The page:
Why DHS and DCFS are in Such a Hurry to Talk to People (Yet then take Weeks to Complete their Reports)

Iowa DHS and Illinois DCFS workers are often in a hurry to speak with a person who is being investigated for child abuse or neglect.  There is a reason for that rush, and it is not something that benefits justice or the person who is under investigation.

The reason why DCFS and DHS workers are in such a hurry to get a statement from a person who is the subject of a child abuse investigation is because they know that a person who is caught off guard and quickly convinced to speak is in the worst position possible to defend themselves.  When a DHS or DCFS worker suddenly appears at a person’s door with a bombshell of an accusation – such as sexual or physical abuse of a child – the person who is accused is going to be in a state of shock initially.

Such a shocked person is likely to not say everything in the best possible way.  They are also likely to not fully understand the law and their rights.  The net result tends to be that people – no matter how innocent – saying something that can be used against them later in a child abuse report or in a criminal case.

Those who are contacted by DHS in Iowa or DCFS in Illinois should remember that they have the right to seek an attorney and to not answer any questions without their attorney present.  No amount of posturing or threatening on the part of the DHS or DCFS worker should convince someone to give up those rights, as DHS/DCFS are not on a person’s side and do not have their best interests at heart.  As an attorney who has handled a great many DHS and DCFS case in Iowa and Illinois, I know that child protective services employees routinely misrepresent what a person says to them and often find there to have been child abuse when, in fact, no abuse has occurred.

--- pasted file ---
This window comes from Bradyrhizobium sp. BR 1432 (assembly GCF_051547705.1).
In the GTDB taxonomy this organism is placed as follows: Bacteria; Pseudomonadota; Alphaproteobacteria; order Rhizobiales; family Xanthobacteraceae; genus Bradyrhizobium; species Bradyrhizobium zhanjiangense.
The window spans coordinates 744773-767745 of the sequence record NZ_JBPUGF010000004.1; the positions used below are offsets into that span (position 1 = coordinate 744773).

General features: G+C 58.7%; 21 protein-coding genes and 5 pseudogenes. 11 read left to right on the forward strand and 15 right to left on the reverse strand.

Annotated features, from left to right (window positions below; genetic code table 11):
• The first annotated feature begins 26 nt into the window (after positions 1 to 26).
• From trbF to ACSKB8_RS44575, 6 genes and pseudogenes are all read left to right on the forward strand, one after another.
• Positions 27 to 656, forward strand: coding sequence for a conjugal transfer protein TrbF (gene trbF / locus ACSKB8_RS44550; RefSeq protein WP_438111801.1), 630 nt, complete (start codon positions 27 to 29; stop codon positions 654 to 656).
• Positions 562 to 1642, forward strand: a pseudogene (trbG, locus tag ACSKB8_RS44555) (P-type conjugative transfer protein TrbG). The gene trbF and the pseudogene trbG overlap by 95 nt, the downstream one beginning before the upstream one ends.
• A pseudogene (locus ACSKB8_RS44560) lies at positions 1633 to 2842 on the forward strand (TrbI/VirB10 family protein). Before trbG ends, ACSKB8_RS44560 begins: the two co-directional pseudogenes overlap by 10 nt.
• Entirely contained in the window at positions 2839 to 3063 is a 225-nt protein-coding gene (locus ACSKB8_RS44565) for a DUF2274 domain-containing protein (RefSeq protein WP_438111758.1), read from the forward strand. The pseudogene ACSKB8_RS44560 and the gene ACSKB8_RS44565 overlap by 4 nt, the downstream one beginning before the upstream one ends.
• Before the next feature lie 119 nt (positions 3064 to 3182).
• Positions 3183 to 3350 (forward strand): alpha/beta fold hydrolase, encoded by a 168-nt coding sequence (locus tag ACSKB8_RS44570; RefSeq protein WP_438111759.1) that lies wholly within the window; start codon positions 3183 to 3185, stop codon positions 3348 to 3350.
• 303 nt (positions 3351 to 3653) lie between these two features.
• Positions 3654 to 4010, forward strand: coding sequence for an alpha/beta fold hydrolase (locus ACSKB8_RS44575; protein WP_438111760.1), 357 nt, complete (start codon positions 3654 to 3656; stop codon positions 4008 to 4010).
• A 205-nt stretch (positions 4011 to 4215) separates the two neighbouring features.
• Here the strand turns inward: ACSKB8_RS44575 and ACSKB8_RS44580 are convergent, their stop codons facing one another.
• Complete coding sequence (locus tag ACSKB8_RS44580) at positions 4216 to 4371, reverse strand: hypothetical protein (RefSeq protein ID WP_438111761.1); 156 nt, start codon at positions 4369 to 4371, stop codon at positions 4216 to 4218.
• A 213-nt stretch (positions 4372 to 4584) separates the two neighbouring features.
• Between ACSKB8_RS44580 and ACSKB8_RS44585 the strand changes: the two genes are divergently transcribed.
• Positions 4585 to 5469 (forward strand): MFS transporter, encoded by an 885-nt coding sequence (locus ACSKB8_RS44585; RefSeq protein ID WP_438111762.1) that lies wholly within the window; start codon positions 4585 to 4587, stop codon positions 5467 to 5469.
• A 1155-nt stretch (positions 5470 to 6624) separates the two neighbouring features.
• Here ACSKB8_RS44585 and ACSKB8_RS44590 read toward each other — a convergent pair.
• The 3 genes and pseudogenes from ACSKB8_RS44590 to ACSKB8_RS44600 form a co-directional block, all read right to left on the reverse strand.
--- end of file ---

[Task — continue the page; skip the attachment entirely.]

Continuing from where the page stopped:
See also  The Harm Caused by Iowa DHS and Illinois DCFS in False Child Abuse Accusation Cases

Remember, DHS and DCFS will take weeks to complete their child abuse reports.  The only urgency in speaking to them relates to their goal of catching parents and other caregivers off guard and without an attorney.  It is wise to avoid falling into that trap.